Two local men are helping beginning birders know their marks.

At the intersection where Karl Mechem's passion meets his profession, Bird Genius was born. His passion, for at least the past eight years, has been birding. But coming to the popular avocation relatively late in life, Mechem was struck by how difficult it was to learn bird identification.

As he writes in the description of Bird Genius, a digital app he developed, “Learning to identify birds can be daunting. Let's face it, they don't sit still, they're often tiny or far away, and they sometimes seem to look exactly alike.”

That's where his profession as a textbook writer and editor entered the picture. Mechem, a Downtown Columbus resident, began to envision the learning tools that always worked best for him. “Flashcards are still a very functional learning tool,” he says. “We've developed so many awesome technologies, but sometimes the basics still work the best.”

He put together a team and produced Bird Genius, a flashcard-style app for Apple products that helps teach bird identification. It includes about 500 of the 1,103 species listed on the official checklist of the American Birding Association. Those 500 birds are represented by more than 900 photographs, showing variations between male and female or spring and fall plumages.

Many of the photos used in Bird Genius were taken by Dublin resident Justin Cale, a birder and professional photographer who met Mechem while pursuing birds at Battelle Darby Creek Metro Park. Mechem eventually shared his idea for an app and sent out a list of bird images he needed. “I had an advantage in that I already had a lot of them,” says Cale, who works full time for the Ohio State School for the Blind and part time for Wildside Nature Tours, a travel agency that specializes in birding and wildlife.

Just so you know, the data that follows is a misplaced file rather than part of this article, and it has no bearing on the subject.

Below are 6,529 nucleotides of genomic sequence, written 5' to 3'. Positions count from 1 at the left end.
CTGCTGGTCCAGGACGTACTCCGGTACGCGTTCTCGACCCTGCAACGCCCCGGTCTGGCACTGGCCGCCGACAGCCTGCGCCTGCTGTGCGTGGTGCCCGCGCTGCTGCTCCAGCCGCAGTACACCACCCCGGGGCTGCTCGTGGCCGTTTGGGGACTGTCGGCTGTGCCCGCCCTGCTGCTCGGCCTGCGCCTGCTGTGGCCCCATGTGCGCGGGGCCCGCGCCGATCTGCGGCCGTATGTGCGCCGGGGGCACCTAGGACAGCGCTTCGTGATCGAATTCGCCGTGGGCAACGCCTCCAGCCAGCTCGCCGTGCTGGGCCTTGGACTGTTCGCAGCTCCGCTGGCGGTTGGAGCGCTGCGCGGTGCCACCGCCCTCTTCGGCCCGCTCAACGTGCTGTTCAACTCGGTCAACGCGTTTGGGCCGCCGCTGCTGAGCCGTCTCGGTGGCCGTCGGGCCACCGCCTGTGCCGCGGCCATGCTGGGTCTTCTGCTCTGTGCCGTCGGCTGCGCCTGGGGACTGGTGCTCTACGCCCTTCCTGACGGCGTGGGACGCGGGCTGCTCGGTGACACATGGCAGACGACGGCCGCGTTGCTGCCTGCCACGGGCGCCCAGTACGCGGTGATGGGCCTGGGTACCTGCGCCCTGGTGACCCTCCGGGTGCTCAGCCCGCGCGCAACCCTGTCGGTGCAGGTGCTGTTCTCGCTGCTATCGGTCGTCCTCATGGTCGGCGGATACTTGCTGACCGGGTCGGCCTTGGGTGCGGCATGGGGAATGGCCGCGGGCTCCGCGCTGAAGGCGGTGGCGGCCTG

Cale says he's particularly happy with the way his friend's app turned out. “You can modify the app and break it down by bird type, region. If you give it permission to track your location, it will provide a list of birds for that area you're currently in,” he says, also praising the app's multiple-choice quizzes.

“I'm proud to be a part of anything that provides understanding and promotes conservation and appreciation,” Cale continues.

Now that the platform is in place, Mechem says he'd like to develop similar flashcard-style apps for learning both tree and wildflower identification. Bird Genius sells for $7.99 per download, and Mechem says he hopes to build a version compatible with Android devices. “The learning curve to birding is really steep and intimidating,” he says. “I think this helps make it more approachable.”

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